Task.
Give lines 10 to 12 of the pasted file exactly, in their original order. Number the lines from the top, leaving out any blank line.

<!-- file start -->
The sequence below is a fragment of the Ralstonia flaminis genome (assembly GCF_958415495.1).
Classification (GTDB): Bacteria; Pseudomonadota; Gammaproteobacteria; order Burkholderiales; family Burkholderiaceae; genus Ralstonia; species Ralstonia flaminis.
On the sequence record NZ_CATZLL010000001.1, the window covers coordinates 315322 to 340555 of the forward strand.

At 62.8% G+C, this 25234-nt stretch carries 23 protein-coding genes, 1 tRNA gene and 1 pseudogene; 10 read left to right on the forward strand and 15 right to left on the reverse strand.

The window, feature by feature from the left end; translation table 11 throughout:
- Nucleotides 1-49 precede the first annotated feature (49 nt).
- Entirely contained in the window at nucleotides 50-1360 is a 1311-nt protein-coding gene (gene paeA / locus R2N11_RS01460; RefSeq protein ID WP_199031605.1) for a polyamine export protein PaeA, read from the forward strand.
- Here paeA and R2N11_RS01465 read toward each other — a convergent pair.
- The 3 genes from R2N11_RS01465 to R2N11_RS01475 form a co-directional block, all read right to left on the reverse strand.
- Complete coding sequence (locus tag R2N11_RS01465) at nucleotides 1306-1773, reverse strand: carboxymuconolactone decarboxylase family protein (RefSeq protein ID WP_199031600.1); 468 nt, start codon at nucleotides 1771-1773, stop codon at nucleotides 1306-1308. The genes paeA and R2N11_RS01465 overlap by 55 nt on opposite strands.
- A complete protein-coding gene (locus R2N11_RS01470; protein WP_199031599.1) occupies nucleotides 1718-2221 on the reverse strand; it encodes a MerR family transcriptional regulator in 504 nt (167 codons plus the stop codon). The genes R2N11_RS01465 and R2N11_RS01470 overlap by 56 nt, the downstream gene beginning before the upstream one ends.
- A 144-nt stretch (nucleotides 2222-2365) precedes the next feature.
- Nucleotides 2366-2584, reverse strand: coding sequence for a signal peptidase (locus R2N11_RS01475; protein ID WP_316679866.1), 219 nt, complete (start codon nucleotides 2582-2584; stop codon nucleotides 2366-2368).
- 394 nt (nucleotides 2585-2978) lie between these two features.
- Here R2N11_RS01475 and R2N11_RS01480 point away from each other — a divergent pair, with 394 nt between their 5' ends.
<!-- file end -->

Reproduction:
- Complete coding sequence (locus tag R2N11_RS01465) at nucleotides 1306-1773, reverse strand: carboxymuconolactone decarboxylase family protein (RefSeq protein ID WP_199031600.1); 468 nt, start codon at nucleotides 1771-1773, stop codon at nucleotides 1306-1308. The genes paeA and R2N11_RS01465 overlap by 55 nt on opposite strands.
- A complete protein-coding gene (locus R2N11_RS01470; protein WP_199031599.1) occupies nucleotides 1718-2221 on the reverse strand; it encodes a MerR family transcriptional regulator in 504 nt (167 codons plus the stop codon). The genes R2N11_RS01465 and R2N11_RS01470 overlap by 56 nt, the downstream gene beginning before the upstream one ends.
- A 144-nt stretch (nucleotides 2222-2365) precedes the next feature.